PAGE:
Selecting the right cover crop for your farm
The cover crop you select should depend on your goals. Some cover crops break up heavily compacted soils and others may increase weed control in next year’s crop, or help take up excess nutrients in your soil. Still, some farmers prefer to plant cover crops simply to extend cattle grazing days.
Regardless of the crop you choose, you will need to know if you want your cover crop to live through the winter, grow in the summer, or be killed after a frost. These allow you to determine your ideal planting time and help narrow down your cover crop selection.
- Winter Hardy Cover Crops – These crops live through the winter but must be terminated before planting the next cash crop in the spring. Some of these crops include wheat, barley, cereal rye, triticale, and hairy vetch.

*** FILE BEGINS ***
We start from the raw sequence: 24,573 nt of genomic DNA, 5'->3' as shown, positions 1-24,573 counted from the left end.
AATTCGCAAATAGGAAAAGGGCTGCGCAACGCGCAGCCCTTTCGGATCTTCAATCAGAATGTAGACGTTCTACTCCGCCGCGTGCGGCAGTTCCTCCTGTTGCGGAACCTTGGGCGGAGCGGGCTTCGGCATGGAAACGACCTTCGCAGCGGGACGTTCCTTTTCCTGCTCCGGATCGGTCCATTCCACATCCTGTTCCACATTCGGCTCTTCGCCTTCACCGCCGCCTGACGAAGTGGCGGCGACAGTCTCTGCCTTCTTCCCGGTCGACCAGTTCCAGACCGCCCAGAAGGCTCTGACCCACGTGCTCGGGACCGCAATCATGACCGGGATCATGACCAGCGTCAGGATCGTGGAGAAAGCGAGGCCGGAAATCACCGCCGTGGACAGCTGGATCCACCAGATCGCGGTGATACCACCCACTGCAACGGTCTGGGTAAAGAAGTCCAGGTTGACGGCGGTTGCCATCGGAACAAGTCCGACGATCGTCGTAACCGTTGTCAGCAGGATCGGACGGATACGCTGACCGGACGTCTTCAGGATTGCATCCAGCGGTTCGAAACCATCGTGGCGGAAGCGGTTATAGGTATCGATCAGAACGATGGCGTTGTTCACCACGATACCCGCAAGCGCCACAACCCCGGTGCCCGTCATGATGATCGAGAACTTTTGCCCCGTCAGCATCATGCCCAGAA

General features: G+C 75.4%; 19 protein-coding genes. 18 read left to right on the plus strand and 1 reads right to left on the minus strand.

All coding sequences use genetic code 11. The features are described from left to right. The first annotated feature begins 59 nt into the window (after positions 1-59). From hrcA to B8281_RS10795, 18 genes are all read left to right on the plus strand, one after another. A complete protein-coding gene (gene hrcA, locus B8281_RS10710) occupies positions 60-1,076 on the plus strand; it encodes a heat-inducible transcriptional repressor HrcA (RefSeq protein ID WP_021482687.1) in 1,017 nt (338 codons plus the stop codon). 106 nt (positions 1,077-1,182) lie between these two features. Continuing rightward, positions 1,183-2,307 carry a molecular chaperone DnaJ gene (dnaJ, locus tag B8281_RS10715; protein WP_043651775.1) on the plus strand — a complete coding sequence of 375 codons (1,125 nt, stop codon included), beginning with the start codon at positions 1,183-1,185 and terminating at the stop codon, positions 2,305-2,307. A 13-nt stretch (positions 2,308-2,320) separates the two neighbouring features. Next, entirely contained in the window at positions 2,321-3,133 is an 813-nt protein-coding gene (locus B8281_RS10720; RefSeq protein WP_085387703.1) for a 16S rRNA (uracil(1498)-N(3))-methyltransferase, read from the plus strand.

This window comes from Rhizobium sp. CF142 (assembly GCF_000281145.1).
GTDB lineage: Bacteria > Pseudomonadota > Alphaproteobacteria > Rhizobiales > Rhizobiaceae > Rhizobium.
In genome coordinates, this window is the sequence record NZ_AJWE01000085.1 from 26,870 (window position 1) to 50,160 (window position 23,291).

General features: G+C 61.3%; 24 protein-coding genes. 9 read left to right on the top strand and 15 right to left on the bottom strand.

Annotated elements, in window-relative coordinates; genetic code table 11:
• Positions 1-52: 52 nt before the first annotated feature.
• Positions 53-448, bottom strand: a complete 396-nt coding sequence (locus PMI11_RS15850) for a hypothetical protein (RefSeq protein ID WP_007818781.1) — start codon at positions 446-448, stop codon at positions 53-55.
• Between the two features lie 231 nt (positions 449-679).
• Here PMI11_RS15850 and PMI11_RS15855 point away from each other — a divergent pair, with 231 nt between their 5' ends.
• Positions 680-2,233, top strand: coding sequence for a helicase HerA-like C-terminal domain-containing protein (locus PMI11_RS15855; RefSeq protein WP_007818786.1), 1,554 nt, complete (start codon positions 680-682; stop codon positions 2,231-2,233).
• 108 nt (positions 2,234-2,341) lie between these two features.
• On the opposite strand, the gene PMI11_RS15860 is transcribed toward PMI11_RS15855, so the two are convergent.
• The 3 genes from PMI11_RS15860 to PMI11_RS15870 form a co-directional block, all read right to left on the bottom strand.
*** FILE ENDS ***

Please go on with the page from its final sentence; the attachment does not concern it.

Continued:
- Winter Kill – These crops do not survive cold temperatures. The most common include oats, and radishes.
- Conditional Winter Hardy – These crops may overwinter if they are planted and are well-established before a killing frost. Some of these species include annual ryegrass, rapeseed, clovers, turnips, and most legumes.
- Summer Annual – These cover crops are usually planted early-to-mid-summer and are heat-driven. Some of these crops include sorghum, buckwheat, millet, and sun hemp.
How Holganix Bio 800+ Breakdown can help
Holganix Bio 800+ Breakdown charges soil with a consortium of over 800 species of soil microbes, nitrogen, and microbe food. The microbes have heightened species that play a special role in crop residue breakdown – both the breakdown of the shoots above the soil, and the roots below the soil. The breakdown of the residue releases nutrients and water to the soil. Plus, using Holganix Bio 800+ Breakdown on any fall planted cover crops through residue, will also improve emergence and stand establishment.
Watch this 3.5-minute video explanation from David Stark, Ph.D. and Holganix President of Agriculture. If you are reading this blog via email, click here to access the video.